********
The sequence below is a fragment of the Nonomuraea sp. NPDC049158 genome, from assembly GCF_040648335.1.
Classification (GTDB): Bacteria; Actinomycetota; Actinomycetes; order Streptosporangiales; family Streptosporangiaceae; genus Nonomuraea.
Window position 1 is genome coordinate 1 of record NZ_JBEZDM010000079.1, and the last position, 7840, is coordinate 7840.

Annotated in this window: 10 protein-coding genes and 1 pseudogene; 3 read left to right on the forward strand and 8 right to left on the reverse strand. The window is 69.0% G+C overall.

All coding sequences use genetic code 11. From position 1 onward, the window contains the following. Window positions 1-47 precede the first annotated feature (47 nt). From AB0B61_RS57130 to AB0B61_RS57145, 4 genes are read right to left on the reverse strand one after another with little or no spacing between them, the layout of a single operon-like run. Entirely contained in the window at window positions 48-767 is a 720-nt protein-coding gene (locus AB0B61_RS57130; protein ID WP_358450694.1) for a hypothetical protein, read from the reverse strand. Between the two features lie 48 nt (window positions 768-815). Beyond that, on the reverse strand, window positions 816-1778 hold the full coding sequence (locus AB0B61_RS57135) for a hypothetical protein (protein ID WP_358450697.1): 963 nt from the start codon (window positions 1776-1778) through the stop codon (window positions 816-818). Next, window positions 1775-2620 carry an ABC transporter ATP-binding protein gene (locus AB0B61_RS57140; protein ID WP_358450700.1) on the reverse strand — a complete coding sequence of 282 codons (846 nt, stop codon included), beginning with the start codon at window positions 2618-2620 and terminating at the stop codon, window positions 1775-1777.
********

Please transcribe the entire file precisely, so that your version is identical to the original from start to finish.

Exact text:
The sequence below is a fragment of the Nonomuraea sp. NPDC049158 genome, from assembly GCF_040648335.1.
Classification (GTDB): Bacteria; Actinomycetota; Actinomycetes; order Streptosporangiales; family Streptosporangiaceae; genus Nonomuraea.
Window position 1 is genome coordinate 1 of record NZ_JBEZDM010000079.1, and the last position, 7840, is coordinate 7840.

Annotated in this window: 10 protein-coding genes and 1 pseudogene; 3 read left to right on the forward strand and 8 right to left on the reverse strand. The window is 69.0% G+C overall.

All coding sequences use genetic code 11. From position 1 onward, the window contains the following. Window positions 1-47 precede the first annotated feature (47 nt). From AB0B61_RS57130 to AB0B61_RS57145, 4 genes are read right to left on the reverse strand one after another with little or no spacing between them, the layout of a single operon-like run. Entirely contained in the window at window positions 48-767 is a 720-nt protein-coding gene (locus AB0B61_RS57130; protein ID WP_358450694.1) for a hypothetical protein, read from the reverse strand. Between the two features lie 48 nt (window positions 768-815). Beyond that, on the reverse strand, window positions 816-1778 hold the full coding sequence (locus AB0B61_RS57135) for a hypothetical protein (protein ID WP_358450697.1): 963 nt from the start codon (window positions 1776-1778) through the stop codon (window positions 816-818). Next, window positions 1775-2620 carry an ABC transporter ATP-binding protein gene (locus AB0B61_RS57140; protein ID WP_358450700.1) on the reverse strand — a complete coding sequence of 282 codons (846 nt, stop codon included), beginning with the start codon at window positions 2618-2620 and terminating at the stop codon, window positions 1775-1777.